Japan had continued its strategy of replacing Western influence with its own in Southeast Asia. The French colonial government in Indochina (Laos, Vietnam, and Cambodia) capitulated to Japan in 1940 after France fell to Germany. Thailand accepted Japan’s presence in the region as a means of recovering territory lost to Laos, Cambodia, and Malaya (Malaysia). The outbreak of war with Western forces in December 1941 led to the occupation of Burma, Malaya, and the Dutch East Indies (Indonesia) and began the conquest of the Philippines.

Although most U.S. residents view the Japanese attack on Pearl Harbor on 7 December 1941 as the beginning of World War II in Asia, this event occurred thirty-one years after the annexation of Korea, ten years after the establishment of Japanese rule in northern China, four years after the massacre at Nanking (Nanjing), and one year after much of Southeast Asia had come under Japanese domination. But to Japan the initiation of war against the United States was in response to the undeclared war that the United States had begun with its embargo of critical materials.

Early Successes by Japan

Japan’s attack on Western holdings in Asia and the Pacific led to impressive early successes. U.S. military power in Hawaii was dealt a severe blow, Hong Kong fell, the Philippines and Burma were taken, and at the outer reaches of Japanese power, the Solomon Islands, the Gilbert Islands, and islands in Alaska’s Aleutian chain were captured. The Solomon and Gilbert islands consolidated Japan’s holdings acquired by a League of Nations mandate after World War I. By mid-1942 the Western powers were near defeat in Asia and the Pacific. But the same technological forces that had permitted Japan’s quick military expansion began to work in favor of the Allies, in part because of what must be considered a stroke of luck that occurred before the attack on Pearl Harbor.

Change in Naval Strategy by the United States

U.S. naval strategy before December 1941 had been based on the use of battleships in naval combat, but after the Pearl Harbor attack, the aircraft carrier became the mainstay of U.S. naval strategy. The aircraft carrier had been an untested experiment until it was used with great success by the Japanese navy. At the time of the Japanese attack on Pearl Harbor, the U.S. Navy’s three aircraft carriers were out of port, but its battleships were in port at Pearl Harbor, where they were destroyed. This circumstance forced the U.S. Navy to adopt a strategy based on the aircraft carrier for the Pacific theater of operations because the main focus of the war was still Europe, and replacements for U.S. battleships would not be available for some time. The new U.S. strategy would have to counter the advances that Japan had already made in the Pacific and would rely on U.S. industrial capacity (after it was mobilized), technological advantage, and innovative tactics.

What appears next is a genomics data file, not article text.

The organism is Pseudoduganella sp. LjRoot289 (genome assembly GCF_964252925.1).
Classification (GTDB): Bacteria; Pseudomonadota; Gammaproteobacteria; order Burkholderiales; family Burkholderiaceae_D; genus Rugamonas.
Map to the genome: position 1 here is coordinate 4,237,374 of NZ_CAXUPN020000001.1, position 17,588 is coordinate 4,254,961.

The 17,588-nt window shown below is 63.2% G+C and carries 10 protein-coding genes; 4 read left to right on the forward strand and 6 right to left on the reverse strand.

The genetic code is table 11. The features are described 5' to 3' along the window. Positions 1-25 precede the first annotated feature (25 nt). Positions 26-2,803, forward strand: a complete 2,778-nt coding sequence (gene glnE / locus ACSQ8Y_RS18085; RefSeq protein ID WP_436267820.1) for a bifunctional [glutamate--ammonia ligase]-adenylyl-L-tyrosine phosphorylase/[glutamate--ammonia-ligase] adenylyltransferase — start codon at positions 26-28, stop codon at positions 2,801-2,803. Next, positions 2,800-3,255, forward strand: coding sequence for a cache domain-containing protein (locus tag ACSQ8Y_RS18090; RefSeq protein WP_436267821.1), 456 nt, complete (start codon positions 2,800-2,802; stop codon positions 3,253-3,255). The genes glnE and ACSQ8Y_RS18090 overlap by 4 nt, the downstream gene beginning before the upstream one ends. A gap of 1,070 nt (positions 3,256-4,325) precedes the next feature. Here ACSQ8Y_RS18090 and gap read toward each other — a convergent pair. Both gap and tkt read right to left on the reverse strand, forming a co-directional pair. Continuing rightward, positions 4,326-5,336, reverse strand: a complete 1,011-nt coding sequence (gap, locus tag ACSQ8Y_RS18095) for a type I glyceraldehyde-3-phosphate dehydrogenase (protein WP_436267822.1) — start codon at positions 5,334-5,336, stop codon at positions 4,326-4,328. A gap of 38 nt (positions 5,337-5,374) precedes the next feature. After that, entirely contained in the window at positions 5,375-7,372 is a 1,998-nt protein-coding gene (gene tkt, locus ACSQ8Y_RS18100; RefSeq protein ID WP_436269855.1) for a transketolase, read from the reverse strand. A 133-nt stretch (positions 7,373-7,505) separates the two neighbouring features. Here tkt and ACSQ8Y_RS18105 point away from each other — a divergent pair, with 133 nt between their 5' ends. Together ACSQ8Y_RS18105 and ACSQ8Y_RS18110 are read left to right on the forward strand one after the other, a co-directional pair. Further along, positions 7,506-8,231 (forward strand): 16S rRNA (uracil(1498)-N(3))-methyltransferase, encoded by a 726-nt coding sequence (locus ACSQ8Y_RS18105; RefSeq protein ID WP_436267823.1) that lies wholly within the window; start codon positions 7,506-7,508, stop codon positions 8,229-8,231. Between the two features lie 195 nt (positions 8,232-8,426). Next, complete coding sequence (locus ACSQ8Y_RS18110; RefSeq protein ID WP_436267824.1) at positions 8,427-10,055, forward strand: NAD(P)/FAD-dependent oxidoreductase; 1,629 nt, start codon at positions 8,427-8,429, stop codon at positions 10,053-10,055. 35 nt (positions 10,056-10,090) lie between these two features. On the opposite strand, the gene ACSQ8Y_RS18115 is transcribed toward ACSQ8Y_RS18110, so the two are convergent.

But Japan’s strategy had been one of rapid successes that would give it the advantage in establishing dominance over East Asia before the United States and other Western powers could retaliate. General Tojo Hideki (1884–1948), Japan’s prime minister, had no misperceptions about U.S. capacity; even he recognized that a long war would work against Japan’s long-term goals. As the Allies became capable of maintaining their holdings and then advancing toward the Japanese home islands, the resources available to the Allies (and denied to the Japanese), tactics, and technology swung in favor of the Allies.

Internal Battle for China

Yet on the Asian mainland Japan remained the dominant force. In China the Communists under Mao Zedong (1893–1976) and the Nationalists under Chiang Kai-shek (1887–1975) had been at odds since 1926, and at times this competition undermined Chinese efforts to defeat the Japanese. While Chinese forces avoided total defeat at Shanghai in 1932, Japan was able to establish a puppet government in Manchuria (called Manchuguo). Chiang spent the next five years strengthening his Nationalist army, while the Communists withdrew to northwest China on the Long March (1934–1935) from Jiangxi Province to Shaanxi Province—approximately 9,600 kilometers. Mao rebuilt his forces during the next year and sought a united effort of Communists and Nationalists against the Japanese. However, Chiang wanted to defeat the Communists first, then deal with the Japanese. In late 1936 one of his own generals kidnapped Chiang while on a visit to Xi’an, and as a condition of Chiang’s release he had work with the Communists to fight the Japanese. Japanese forces subsequently dramatically increased their efforts, leading to the Nanking Massacre and to victories at Guangzhou (Canton) and Wuhan in 1938.

Even as both Chinese factions—the Communists and the Nationalists—worked against the Japanese, each saw their efforts as a means to dominate the other. Chiang Kai-shek believed that Japan would wear down the Communists so that he would be able to deal with them after the Japanese were defeated, and Mao believed that Nationalist action against the Japanese was an opportunity for his Communist forces to rest. Both sides expanded their forces in preparation for civil war after Japan was defeated.